Yes, there are many technical underlying distinctions. All these terms mean different things to different people. Some think of only peer to peer, or of distributed clusters, or even just plain old mainframes with these monikers. Cloud computing is riding up the hype curve right now, so it's going to mean a lot of things to a lot more people. Again look to Wikipedia for excellent background. Nick Carr aslo has a well-received book on the concepts, "The Big Switch."
Even as cloud computing is a moving target as a concept, I think it resonates better with people than "grid" or "utility." People seem to understand compute resources as a service when defined as cloud, and they better associate the services with the Internet. I expect grid and utility as names to fall from favor and to all become lumped into "cloud computing" in the near future.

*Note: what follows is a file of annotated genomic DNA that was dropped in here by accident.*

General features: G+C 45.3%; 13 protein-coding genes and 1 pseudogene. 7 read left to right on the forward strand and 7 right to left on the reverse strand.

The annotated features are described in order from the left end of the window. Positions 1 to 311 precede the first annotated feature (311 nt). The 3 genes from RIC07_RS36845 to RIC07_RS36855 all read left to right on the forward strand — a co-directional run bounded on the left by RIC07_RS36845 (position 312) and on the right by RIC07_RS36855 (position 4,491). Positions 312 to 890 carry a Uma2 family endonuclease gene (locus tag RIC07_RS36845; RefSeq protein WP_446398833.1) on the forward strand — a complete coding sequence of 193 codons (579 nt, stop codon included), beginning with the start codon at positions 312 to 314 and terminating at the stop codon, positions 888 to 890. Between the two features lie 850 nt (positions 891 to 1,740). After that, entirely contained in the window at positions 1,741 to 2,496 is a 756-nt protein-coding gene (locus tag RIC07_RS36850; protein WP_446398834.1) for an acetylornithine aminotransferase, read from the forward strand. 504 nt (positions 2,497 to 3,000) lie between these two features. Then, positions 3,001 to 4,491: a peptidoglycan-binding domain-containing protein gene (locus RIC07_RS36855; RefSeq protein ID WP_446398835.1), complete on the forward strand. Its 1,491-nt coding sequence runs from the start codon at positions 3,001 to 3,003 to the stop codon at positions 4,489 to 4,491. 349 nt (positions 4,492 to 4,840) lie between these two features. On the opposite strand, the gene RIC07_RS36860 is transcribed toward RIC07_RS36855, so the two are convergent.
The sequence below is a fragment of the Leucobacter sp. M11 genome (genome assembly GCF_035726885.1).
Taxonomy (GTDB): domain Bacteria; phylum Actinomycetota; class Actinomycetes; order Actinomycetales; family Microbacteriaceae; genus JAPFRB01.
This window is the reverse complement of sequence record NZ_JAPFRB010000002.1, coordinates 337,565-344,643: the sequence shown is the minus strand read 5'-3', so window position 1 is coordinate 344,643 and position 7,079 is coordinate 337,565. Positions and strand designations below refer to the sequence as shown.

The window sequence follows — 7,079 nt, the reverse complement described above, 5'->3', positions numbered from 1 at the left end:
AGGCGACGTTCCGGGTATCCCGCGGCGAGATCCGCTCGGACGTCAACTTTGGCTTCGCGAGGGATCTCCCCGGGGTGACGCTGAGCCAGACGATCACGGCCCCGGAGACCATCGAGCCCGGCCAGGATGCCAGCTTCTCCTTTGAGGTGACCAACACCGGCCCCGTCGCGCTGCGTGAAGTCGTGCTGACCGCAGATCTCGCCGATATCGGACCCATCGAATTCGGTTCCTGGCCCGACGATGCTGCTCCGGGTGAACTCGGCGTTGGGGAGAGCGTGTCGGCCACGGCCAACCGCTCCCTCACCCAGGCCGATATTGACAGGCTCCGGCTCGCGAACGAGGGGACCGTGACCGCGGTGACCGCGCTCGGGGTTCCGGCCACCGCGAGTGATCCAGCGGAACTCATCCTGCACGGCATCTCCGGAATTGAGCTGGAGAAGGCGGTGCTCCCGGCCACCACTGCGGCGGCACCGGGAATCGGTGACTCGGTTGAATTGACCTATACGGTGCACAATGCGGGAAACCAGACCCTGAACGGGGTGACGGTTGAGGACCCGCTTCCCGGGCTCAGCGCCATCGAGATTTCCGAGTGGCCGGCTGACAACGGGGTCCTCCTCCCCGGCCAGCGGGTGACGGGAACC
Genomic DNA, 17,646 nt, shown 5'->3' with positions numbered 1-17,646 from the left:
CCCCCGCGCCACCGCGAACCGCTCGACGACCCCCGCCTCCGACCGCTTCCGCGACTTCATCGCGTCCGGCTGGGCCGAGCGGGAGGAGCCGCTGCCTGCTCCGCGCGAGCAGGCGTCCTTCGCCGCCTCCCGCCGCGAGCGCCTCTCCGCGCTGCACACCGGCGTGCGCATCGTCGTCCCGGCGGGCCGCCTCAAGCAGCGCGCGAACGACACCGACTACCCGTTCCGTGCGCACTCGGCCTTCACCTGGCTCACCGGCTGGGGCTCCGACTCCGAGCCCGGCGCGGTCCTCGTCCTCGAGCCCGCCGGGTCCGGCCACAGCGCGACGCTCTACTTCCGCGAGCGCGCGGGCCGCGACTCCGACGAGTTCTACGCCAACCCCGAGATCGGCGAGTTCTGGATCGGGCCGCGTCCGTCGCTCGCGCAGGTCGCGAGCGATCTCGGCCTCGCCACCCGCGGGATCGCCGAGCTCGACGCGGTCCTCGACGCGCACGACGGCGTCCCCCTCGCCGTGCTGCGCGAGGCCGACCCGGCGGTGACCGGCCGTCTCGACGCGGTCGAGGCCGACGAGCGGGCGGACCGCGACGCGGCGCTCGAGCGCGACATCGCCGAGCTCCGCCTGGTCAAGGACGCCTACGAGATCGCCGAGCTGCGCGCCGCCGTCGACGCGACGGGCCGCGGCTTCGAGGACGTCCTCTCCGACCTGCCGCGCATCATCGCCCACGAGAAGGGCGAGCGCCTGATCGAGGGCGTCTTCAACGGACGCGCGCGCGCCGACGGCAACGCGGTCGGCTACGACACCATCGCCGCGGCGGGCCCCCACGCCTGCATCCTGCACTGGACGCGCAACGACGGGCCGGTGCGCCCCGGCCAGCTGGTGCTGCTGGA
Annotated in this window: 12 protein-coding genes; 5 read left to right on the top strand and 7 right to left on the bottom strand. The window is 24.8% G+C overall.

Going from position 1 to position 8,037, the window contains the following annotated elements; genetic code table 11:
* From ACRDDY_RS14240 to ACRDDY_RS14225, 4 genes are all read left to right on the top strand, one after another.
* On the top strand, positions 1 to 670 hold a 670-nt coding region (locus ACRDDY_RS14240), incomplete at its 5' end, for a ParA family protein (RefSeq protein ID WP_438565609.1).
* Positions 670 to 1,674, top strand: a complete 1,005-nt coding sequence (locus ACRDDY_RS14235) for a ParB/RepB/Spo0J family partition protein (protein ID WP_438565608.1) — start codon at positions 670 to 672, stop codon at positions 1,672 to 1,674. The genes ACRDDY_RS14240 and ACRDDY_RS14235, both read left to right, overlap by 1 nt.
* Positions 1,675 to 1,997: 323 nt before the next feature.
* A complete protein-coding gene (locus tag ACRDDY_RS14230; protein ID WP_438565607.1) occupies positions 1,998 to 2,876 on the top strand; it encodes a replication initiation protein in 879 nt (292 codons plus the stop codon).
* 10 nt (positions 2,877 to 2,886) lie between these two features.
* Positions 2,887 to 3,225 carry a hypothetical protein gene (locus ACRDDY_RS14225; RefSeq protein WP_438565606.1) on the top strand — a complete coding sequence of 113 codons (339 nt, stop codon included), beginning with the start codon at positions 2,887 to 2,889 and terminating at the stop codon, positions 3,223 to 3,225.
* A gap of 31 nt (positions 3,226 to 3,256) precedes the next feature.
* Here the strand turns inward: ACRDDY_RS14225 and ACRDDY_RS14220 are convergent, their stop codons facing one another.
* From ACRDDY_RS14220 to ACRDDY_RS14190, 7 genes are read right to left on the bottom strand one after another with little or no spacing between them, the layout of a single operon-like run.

Therefore, there will be many flavors of cloud computing, with many subsets. Already we have a plethora of "X as a service" (XaaS) offerings, including swapping the X with "software," "infrastructure," "platform," "data," "integration," etc. I expect to see "clouds as a service" (CaaS) any day now. For most enterprises, these can be powerful concepts and methods. We are entering an era where there will be far greater choice on how to acquire, use, test, and generally play around with a variety of hosting and delivery means. Pricing and business models for IT services will also flower and bloom, mostly to the consumer's benefit.
So whatever they call it, take a look at it and see if can begin to work for you.
This was first published in June 2008